Ernie, Going by the one image here and the article, Fantastic Frank is not a one man, in and out in an hour, delivered by 9am tomorrow photo shoot. To get the same look you are going to need an art director that has a very similar look AND a photographer that can capture the look. Simple and elegant often takes a considerable amount of work. It’s more than just post processing, it’s shooting the scene to arrive in post with the right images to achieve the look.

    Choose your art director, get a photographer that works well with them and expect to spend time and money up front to develop the look and workflow to get there. Just like developing a menu for a unique restaurant, it is going to take time and talent. Most anybody can do burgers and fries.

  • IKEA

  • I had a realtor hire me to reshoot one of his listings. The seller was complaining the photos didn’t have enough “pop”. The realtor & I were thinking maybe due to the home being shot in the dead of winter, with no nice window views, was the problem. We get to the home, the seller started showing us a comparison to this listing & the condo he had listed in another state that had a lot of “pop”. This listing I photographed is in Georgia on a sediment filled lake, a lodge style house decorated in soothing tones of green, gold, creams. The house he was comparing it to was a condo in Naples, Florida on the Gulf of Mexico. The house was mainly white – whit walls, furniture, cabinets; with ‘pops’ of bright blue, hot pink & orange & bright green throughout. Window pulls were of a brilliant blue ocean. I don’t care how good of a photographer you are, you aren’t going to get the same look in those two houses!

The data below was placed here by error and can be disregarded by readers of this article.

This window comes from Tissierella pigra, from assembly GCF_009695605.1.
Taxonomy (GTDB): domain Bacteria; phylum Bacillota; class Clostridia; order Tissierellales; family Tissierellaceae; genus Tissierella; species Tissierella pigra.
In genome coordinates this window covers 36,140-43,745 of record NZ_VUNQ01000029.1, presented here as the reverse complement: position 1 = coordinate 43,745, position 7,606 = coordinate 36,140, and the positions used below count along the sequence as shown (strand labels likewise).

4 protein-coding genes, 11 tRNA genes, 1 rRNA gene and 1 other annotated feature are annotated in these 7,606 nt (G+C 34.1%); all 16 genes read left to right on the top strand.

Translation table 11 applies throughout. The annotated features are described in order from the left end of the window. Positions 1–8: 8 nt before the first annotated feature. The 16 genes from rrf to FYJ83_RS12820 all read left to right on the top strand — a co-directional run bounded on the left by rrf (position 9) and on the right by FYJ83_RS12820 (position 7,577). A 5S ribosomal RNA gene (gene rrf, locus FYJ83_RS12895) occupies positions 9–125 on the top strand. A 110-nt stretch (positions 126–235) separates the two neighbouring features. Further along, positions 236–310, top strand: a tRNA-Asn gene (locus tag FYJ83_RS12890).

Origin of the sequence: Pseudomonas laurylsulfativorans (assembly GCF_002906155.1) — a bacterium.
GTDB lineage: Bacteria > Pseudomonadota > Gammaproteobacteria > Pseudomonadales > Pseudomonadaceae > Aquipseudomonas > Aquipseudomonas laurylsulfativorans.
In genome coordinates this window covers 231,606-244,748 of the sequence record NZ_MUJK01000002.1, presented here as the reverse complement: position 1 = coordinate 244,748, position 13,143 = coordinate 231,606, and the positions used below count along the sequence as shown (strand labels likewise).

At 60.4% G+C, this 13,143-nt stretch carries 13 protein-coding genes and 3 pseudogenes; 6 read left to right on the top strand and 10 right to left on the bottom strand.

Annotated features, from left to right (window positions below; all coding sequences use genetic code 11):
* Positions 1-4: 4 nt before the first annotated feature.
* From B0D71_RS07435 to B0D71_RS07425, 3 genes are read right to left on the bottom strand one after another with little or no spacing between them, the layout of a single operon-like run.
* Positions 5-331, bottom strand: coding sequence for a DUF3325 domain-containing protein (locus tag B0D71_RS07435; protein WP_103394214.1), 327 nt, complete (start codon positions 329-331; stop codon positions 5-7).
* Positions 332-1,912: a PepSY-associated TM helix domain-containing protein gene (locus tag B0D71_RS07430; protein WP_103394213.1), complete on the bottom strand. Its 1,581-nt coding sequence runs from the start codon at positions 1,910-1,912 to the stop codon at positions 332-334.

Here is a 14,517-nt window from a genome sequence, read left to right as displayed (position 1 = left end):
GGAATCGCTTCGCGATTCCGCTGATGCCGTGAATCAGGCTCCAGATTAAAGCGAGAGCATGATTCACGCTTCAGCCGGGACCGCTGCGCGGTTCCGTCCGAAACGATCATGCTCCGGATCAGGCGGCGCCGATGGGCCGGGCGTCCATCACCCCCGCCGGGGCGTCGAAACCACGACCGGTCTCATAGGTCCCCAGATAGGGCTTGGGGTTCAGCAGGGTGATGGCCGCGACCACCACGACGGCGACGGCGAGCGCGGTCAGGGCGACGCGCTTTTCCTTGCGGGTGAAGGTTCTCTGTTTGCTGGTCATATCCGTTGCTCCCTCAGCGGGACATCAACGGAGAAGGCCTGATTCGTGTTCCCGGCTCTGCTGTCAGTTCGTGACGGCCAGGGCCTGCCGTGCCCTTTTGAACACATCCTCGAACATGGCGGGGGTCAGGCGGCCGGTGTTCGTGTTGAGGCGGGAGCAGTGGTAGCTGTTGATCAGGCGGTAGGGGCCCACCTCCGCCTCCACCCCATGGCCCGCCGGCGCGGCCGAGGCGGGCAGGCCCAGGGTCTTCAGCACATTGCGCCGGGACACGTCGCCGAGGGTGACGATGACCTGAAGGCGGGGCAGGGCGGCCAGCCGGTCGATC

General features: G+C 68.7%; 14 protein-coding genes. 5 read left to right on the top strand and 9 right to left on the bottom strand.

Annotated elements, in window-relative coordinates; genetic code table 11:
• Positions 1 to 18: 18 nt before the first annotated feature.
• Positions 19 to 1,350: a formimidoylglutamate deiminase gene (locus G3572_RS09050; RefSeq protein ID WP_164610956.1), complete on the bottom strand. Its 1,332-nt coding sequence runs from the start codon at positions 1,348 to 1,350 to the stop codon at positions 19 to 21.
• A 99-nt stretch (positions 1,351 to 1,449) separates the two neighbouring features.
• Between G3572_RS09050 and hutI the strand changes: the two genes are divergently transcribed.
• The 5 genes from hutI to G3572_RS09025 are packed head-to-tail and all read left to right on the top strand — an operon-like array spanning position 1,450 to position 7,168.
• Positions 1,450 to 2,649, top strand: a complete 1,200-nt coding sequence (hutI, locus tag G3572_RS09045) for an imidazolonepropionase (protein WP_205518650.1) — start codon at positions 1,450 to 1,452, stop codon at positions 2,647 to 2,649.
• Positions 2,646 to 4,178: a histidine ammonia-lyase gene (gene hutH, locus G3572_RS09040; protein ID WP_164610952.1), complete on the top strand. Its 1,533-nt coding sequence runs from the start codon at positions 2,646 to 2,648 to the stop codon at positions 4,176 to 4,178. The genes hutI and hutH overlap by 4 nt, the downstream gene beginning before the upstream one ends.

• “I’ve searched high and low with countless google search combinations trying to see if anyone has cracked the post processing steps used by Fantastic Frank photographers.”

    and a typo from Larry I think “So Ernie, you are going to need more some post processing software to get this look”. Probably meant to say “So Ernie, you are NOT going to need more some post processing software to get this look

    This style has 0 to do with post processing.

    Since a lot of it has to do with the shape of the rooms (high ceilings) , the size of the windows, the weather, the color of the walls, the furnishings, it will be hard to replicate in LA with ambient light! There are some folks in PFRE that are getting a similar look by blending multiple bounce flash frames. And don’t forget about the amazing tight compositions too.

  • @Mel – Thanks for point out the typo!

  • I have to agree with the answers here.
    I am a huge fan of this look. It is also the current fashion in many shelter magazines.
    The fact that overcast skies dominate combined with white, minimalist interiors allow the Nordic vibe to come through well. That style has been adapted to other interior styles but is profoundly hard to do easily here in Southern California.
    I work mostly inland on higher end homes and my clients are older and have very brown interiors.
    When I can get a mid-Century modern in Palm Springs I am in heaven. The irony is that so many want to shoot those houses they low ball the price for portfolio fodder.
    The fact that I can see beautiful work by Ling Ge and Matt Davis with minimal lighting just tells me that I need to develop clients on the coast (June Gloom) or get field trips to Europe. 🙂